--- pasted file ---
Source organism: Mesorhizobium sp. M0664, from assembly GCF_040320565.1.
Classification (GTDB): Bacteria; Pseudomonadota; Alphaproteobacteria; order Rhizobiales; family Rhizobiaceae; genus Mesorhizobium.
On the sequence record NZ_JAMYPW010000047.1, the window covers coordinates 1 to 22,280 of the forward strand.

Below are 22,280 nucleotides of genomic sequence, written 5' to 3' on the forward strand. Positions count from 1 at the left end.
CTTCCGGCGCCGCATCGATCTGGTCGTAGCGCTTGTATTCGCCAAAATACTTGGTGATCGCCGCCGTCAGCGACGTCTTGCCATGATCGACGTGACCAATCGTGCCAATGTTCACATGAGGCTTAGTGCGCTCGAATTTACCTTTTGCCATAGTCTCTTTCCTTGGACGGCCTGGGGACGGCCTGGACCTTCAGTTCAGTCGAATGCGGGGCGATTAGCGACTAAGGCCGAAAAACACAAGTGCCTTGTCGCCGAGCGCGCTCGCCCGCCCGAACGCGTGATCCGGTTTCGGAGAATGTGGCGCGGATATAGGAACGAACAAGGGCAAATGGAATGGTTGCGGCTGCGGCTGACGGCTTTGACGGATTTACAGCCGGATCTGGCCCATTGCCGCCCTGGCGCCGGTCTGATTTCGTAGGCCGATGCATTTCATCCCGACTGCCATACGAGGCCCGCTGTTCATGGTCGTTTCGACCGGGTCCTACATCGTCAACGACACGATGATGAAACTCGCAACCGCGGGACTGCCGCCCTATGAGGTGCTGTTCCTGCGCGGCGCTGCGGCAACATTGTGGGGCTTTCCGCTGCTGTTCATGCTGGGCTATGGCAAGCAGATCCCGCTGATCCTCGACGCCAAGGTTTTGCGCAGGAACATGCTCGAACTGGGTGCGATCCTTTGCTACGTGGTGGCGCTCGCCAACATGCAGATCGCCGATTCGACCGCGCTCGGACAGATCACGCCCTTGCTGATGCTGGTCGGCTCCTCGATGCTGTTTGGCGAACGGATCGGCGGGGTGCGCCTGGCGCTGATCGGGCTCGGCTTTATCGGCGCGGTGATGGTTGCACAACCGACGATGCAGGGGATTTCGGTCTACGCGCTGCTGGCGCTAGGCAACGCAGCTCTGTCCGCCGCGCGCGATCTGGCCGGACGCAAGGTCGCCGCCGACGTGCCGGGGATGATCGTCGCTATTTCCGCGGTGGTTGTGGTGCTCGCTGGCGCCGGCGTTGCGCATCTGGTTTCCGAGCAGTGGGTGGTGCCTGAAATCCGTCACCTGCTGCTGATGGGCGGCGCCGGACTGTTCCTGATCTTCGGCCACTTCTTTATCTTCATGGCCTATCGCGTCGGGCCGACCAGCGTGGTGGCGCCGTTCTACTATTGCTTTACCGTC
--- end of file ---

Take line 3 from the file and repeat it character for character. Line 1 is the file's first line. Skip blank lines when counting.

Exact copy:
On the sequence record NZ_JAMYPW010000047.1, the window covers coordinates 1 to 22,280 of the forward strand.